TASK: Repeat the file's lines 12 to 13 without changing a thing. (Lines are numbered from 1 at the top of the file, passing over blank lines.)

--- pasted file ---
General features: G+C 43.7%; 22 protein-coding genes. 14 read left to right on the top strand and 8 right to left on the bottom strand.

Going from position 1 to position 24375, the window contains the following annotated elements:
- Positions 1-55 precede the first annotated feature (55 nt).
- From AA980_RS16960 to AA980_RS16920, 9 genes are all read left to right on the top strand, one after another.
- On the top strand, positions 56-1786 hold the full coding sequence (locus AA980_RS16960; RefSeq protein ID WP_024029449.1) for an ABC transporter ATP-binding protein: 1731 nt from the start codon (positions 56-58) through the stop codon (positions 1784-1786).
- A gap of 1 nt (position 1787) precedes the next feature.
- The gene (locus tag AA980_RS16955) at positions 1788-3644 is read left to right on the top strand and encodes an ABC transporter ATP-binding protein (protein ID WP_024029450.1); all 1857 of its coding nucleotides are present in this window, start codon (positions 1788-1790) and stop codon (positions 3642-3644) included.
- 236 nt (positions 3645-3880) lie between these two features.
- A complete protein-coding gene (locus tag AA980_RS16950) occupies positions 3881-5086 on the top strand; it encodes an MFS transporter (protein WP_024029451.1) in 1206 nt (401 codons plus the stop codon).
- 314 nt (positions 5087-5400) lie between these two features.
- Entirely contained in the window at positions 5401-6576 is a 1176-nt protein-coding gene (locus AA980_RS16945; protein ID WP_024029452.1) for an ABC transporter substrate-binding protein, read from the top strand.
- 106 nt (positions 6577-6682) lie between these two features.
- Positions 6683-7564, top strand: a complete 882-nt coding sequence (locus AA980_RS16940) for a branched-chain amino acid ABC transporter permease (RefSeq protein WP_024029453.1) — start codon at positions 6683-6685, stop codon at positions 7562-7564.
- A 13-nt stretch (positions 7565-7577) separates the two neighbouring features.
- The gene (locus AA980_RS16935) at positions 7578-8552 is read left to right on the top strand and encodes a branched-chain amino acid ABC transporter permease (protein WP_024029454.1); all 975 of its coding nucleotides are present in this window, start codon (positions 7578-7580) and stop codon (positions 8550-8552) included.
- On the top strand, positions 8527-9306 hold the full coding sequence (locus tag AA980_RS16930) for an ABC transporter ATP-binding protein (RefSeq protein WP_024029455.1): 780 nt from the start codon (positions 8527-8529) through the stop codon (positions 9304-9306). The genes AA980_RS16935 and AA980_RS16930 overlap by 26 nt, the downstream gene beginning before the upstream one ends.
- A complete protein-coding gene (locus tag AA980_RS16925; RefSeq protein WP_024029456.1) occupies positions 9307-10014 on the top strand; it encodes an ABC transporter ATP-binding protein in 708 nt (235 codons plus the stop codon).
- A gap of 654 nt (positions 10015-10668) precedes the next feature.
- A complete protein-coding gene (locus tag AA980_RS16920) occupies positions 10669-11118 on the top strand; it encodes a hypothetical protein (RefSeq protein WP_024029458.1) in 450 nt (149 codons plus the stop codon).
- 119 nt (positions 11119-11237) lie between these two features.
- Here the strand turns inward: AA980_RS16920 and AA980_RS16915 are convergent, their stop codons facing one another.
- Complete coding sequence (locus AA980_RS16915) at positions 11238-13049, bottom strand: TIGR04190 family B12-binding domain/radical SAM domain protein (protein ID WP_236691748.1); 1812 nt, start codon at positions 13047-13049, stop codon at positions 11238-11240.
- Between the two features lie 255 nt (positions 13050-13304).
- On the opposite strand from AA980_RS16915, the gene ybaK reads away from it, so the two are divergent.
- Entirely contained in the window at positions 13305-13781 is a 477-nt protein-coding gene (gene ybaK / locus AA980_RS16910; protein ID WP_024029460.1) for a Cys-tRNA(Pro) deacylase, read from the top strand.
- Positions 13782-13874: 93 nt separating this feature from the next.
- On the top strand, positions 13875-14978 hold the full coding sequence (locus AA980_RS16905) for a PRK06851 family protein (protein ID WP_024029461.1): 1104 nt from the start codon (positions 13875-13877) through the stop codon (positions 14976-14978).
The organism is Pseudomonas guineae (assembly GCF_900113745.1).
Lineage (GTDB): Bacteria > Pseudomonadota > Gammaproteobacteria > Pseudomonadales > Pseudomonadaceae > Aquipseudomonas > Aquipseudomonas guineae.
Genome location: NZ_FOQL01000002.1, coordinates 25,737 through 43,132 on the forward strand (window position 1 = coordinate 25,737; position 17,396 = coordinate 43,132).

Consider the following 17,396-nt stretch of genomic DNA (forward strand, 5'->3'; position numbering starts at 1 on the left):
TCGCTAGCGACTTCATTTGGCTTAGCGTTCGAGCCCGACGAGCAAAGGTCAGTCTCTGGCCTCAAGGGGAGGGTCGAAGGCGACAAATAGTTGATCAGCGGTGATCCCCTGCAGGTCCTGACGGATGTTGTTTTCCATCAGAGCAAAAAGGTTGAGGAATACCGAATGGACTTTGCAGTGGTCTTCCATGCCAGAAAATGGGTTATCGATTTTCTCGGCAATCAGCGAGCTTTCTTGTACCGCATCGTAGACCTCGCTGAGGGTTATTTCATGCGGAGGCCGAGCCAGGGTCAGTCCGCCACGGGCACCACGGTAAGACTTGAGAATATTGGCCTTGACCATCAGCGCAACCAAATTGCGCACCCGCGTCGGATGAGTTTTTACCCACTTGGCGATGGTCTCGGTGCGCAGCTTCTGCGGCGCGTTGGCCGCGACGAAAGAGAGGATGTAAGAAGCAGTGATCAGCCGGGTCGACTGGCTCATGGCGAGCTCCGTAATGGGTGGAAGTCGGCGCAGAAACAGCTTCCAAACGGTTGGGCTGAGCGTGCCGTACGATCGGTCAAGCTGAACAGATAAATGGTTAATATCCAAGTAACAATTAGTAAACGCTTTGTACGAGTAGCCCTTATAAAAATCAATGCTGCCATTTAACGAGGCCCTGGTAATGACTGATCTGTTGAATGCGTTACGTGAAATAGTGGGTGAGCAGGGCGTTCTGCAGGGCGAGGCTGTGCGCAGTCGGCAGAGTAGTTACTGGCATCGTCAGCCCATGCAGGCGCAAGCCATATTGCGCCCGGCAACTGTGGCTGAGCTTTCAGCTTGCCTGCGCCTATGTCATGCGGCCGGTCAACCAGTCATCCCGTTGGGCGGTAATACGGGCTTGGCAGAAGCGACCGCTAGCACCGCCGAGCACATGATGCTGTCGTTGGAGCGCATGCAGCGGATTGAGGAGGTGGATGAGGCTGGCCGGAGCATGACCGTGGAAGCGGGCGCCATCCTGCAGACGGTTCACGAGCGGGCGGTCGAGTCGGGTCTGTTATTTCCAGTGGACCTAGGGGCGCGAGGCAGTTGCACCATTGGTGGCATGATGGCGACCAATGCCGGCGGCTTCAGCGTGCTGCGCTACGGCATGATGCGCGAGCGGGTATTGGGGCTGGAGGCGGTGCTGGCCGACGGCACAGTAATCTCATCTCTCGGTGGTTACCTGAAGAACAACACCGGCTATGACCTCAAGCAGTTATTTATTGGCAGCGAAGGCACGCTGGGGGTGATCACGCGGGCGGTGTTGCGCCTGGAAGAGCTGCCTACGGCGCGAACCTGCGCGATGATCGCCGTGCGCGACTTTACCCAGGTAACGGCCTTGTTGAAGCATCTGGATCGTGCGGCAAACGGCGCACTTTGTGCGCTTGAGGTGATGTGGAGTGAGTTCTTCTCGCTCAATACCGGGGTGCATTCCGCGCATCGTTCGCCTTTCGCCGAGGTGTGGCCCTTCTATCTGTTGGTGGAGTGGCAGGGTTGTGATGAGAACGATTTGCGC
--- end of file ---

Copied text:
- 106 nt (positions 6577-6682) lie between these two features.
- Positions 6683-7564, top strand: a complete 882-nt coding sequence (locus AA980_RS16940) for a branched-chain amino acid ABC transporter permease (RefSeq protein WP_024029453.1) — start codon at positions 6683-6685, stop codon at positions 7562-7564.